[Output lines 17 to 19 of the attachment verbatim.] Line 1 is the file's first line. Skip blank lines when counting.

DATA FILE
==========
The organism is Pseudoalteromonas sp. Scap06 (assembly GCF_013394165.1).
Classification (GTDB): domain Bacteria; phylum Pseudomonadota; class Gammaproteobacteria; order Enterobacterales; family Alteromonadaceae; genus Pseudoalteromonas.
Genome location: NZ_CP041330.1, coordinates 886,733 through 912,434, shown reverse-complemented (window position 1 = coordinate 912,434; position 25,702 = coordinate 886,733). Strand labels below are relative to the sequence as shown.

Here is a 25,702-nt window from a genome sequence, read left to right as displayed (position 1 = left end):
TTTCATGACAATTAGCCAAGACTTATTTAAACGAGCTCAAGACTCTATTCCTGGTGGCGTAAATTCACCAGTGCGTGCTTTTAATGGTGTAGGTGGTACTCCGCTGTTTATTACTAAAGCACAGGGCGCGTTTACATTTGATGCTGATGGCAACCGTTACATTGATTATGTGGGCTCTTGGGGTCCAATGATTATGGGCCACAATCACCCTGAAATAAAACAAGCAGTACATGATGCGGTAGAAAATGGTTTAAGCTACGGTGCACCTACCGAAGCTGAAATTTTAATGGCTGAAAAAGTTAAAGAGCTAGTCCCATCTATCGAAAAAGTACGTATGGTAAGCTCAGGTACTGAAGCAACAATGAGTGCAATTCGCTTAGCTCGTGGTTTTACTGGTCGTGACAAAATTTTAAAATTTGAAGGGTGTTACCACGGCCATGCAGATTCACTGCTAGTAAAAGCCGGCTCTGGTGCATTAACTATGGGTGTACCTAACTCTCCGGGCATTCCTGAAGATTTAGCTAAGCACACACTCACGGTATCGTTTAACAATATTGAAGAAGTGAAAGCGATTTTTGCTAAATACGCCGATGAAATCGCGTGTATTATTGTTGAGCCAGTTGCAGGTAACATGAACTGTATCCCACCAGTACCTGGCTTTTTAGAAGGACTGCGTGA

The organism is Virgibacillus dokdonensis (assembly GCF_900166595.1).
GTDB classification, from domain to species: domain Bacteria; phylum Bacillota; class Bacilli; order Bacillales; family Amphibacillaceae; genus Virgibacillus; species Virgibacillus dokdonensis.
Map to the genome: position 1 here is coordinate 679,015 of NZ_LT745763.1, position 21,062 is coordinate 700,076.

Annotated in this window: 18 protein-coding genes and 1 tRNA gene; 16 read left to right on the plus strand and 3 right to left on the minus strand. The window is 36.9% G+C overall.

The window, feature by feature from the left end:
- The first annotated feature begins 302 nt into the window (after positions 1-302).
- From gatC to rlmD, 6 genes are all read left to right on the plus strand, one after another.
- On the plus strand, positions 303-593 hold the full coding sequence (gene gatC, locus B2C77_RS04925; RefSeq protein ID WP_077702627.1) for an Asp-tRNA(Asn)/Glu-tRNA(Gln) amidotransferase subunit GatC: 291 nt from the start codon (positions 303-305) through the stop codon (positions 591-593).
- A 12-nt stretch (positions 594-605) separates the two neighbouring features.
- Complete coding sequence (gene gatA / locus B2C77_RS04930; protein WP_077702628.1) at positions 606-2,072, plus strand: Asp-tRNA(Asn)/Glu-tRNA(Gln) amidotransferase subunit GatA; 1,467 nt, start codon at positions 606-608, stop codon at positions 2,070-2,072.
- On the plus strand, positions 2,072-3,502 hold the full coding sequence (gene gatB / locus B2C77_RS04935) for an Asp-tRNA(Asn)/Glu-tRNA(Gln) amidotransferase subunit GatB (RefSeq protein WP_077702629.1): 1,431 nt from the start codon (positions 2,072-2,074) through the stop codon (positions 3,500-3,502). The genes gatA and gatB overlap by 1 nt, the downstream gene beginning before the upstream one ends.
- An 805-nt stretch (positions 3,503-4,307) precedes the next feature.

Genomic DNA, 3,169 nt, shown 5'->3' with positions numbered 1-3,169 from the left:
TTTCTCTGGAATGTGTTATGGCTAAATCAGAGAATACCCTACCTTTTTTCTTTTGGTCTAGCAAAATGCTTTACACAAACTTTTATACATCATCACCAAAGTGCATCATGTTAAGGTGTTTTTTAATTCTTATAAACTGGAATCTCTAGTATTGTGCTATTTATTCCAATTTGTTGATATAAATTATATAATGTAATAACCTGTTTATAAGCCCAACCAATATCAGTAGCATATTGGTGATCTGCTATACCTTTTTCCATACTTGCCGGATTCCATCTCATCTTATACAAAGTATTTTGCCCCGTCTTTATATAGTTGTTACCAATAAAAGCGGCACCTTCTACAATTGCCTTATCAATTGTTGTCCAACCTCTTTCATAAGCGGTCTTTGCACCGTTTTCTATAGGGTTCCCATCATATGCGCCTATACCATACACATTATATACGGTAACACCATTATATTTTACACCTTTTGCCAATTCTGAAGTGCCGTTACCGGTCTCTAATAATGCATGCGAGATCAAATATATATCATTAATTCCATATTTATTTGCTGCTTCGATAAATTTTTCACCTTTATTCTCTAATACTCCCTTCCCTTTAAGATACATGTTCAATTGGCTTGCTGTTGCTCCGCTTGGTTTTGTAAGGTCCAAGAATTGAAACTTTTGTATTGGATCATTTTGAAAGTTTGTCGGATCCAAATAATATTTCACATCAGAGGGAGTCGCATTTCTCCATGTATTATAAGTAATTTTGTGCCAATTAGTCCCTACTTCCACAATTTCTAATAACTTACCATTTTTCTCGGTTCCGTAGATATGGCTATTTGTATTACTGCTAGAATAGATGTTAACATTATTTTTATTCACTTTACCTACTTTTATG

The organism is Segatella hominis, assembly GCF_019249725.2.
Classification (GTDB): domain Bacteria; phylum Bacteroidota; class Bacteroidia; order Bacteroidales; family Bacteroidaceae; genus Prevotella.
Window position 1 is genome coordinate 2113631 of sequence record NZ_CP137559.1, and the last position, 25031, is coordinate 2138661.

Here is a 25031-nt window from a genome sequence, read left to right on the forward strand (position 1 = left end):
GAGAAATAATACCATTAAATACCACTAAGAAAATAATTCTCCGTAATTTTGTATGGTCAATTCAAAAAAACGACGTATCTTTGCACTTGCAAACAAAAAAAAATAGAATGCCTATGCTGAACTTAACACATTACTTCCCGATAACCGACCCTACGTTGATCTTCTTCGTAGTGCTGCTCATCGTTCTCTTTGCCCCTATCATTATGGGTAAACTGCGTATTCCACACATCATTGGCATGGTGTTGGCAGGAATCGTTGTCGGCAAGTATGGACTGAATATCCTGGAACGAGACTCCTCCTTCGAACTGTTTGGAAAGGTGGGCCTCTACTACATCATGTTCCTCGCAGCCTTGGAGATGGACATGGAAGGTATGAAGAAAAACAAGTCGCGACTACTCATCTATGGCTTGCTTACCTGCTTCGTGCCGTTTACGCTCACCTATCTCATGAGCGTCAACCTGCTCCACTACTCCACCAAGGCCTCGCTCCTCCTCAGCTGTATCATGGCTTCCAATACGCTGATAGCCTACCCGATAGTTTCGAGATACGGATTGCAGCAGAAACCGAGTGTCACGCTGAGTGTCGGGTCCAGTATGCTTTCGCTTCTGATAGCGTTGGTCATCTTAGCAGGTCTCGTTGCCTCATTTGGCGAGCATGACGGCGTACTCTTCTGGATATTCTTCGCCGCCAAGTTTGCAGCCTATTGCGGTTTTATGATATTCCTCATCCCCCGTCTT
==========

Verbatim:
- An 805-nt stretch (positions 3,503-4,307) precedes the next feature.

Genomic DNA, 3,169 nt, shown 5'->3' with positions numbered 1-3,169 from the left:
TTTCTCTGGAATGTGTTATGGCTAAATCAGAGAATACCCTACCTTTTTTCTTTTGGTCTAGCAAAATGCTTTACACAAACTTTTATACATCATCACCAAAGTGCATCATGTTAAGGTGTTTTTTAATTCTTATAAACTGGAATCTCTAGTATTGTGCTATTTATTCCAATTTGTTGATATAAATTATATAATGTAATAACCTGTTTATAAGCCCAACCAATATCAGTAGCATATTGGTGATCTGCTATACCTTTTTCCATACTTGCCGGATTCCATCTCATCTTATACAAAGTATTTTGCCCCGTCTTTATATAGTTGTTACCAATAAAAGCGGCACCTTCTACAATTGCCTTATCAATTGTTGTCCAACCTCTTTCATAAGCGGTCTTTGCACCGTTTTCTATAGGGTTCCCATCATATGCGCCTATACCATACACATTATATACGGTAACACCATTATATTTTACACCTTTTGCCAATTCTGAAGTGCCGTTACCGGTCTCTAATAATGCATGCGAGATCAAATATATATCATTAATTCCATATTTATTTGCTGCTTCGATAAATTTTTCACCTTTATTCTCTAATACTCCCTTCCCTTTAAGATACATGTTCAATTGGCTTGCTGTTGCTCCGCTTGGTTTTGTAAGGTCCAAGAATTGAAACTTTTGTATTGGATCATTTTGAAAGTTTGTCGGATCCAAATAATATTTCACATCAGAGGGAGTCGCATTTCTCCATGTATTATAAGTAATTTTGTGCCAATTAGTCCCTACTTCCACAATTTCTAATAACTTACCATTTTTCTCGGTTCCGTAGATATGGCTATTTGTATTACTGCTAGAATAGATGTTAACATTATTTTTATTCACTTTACCTACTTTTATG